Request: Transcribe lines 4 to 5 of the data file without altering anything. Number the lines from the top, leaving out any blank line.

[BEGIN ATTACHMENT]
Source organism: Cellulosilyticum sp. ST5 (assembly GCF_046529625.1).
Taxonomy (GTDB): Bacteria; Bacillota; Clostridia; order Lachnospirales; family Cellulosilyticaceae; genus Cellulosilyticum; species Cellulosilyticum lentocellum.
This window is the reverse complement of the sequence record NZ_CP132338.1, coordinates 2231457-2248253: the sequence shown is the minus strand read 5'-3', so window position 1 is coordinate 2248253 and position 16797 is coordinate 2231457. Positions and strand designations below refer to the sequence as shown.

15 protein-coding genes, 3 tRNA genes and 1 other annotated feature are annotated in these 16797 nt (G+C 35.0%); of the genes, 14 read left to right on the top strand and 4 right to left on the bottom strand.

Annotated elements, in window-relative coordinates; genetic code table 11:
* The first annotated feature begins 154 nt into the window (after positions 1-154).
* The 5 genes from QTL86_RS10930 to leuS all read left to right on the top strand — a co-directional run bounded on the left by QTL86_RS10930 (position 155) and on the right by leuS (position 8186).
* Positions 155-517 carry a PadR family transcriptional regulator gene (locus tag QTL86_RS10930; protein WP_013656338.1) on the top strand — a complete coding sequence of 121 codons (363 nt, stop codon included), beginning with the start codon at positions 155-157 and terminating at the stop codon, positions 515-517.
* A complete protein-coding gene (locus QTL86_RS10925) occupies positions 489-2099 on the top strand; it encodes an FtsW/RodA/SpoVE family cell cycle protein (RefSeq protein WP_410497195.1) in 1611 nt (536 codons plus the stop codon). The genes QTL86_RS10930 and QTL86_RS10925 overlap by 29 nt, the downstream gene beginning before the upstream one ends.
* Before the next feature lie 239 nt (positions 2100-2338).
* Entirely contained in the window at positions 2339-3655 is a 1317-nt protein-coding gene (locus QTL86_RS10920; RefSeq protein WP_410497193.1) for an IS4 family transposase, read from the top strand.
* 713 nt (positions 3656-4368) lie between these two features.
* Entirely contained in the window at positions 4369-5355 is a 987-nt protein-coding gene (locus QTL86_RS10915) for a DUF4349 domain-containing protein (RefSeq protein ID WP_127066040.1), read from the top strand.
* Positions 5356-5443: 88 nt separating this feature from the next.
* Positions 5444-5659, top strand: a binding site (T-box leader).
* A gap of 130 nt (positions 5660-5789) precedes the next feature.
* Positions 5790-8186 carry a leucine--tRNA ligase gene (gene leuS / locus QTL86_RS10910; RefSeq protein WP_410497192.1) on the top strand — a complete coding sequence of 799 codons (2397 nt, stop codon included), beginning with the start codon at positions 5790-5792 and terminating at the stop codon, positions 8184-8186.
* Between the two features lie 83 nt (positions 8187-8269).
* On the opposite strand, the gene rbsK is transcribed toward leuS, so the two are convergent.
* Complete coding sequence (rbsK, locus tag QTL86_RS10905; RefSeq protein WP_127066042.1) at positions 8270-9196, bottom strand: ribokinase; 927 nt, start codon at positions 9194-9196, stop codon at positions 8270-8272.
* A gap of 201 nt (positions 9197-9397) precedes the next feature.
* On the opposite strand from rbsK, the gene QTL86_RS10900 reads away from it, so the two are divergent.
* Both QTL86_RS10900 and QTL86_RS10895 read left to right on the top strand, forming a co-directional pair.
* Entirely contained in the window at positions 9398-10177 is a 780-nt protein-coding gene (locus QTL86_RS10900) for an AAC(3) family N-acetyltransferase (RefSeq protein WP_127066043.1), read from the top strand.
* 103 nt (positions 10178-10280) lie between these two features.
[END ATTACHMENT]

15 protein-coding genes, 3 tRNA genes and 1 other annotated feature are annotated in these 16797 nt (G+C 35.0%); of the genes, 14 read left to right on the top strand and 4 right to left on the bottom strand.

Annotated elements, in window-relative coordinates; genetic code table 11: